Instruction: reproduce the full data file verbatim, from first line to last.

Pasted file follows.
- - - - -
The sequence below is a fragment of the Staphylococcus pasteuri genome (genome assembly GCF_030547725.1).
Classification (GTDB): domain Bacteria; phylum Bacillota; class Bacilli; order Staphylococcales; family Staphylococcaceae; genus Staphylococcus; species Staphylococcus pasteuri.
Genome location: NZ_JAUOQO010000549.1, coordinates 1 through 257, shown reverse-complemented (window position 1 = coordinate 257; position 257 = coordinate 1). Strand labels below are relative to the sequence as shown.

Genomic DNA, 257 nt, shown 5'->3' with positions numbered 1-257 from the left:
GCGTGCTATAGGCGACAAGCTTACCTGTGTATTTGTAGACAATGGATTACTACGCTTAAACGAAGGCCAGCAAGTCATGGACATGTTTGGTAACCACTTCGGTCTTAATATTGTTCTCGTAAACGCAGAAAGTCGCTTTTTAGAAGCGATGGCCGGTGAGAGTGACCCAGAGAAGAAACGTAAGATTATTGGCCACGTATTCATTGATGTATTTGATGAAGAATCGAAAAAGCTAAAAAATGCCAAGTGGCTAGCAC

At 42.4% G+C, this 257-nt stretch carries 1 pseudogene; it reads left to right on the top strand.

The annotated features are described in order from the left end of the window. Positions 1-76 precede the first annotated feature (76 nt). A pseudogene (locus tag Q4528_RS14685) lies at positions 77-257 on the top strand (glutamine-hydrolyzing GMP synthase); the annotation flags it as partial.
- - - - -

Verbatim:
The sequence below is a fragment of the Staphylococcus pasteuri genome (genome assembly GCF_030547725.1).
Classification (GTDB): domain Bacteria; phylum Bacillota; class Bacilli; order Staphylococcales; family Staphylococcaceae; genus Staphylococcus; species Staphylococcus pasteuri.
Genome location: NZ_JAUOQO010000549.1, coordinates 1 through 257, shown reverse-complemented (window position 1 = coordinate 257; position 257 = coordinate 1). Strand labels below are relative to the sequence as shown.

Genomic DNA, 257 nt, shown 5'->3' with positions numbered 1-257 from the left:
GCGTGCTATAGGCGACAAGCTTACCTGTGTATTTGTAGACAATGGATTACTACGCTTAAACGAAGGCCAGCAAGTCATGGACATGTTTGGTAACCACTTCGGTCTTAATATTGTTCTCGTAAACGCAGAAAGTCGCTTTTTAGAAGCGATGGCCGGTGAGAGTGACCCAGAGAAGAAACGTAAGATTATTGGCCACGTATTCATTGATGTATTTGATGAAGAATCGAAAAAGCTAAAAAATGCCAAGTGGCTAGCAC

At 42.4% G+C, this 257-nt stretch carries 1 pseudogene; it reads left to right on the top strand.

The annotated features are described in order from the left end of the window. Positions 1-76 precede the first annotated feature (76 nt). A pseudogene (locus tag Q4528_RS14685) lies at positions 77-257 on the top strand (glutamine-hydrolyzing GMP synthase); the annotation flags it as partial.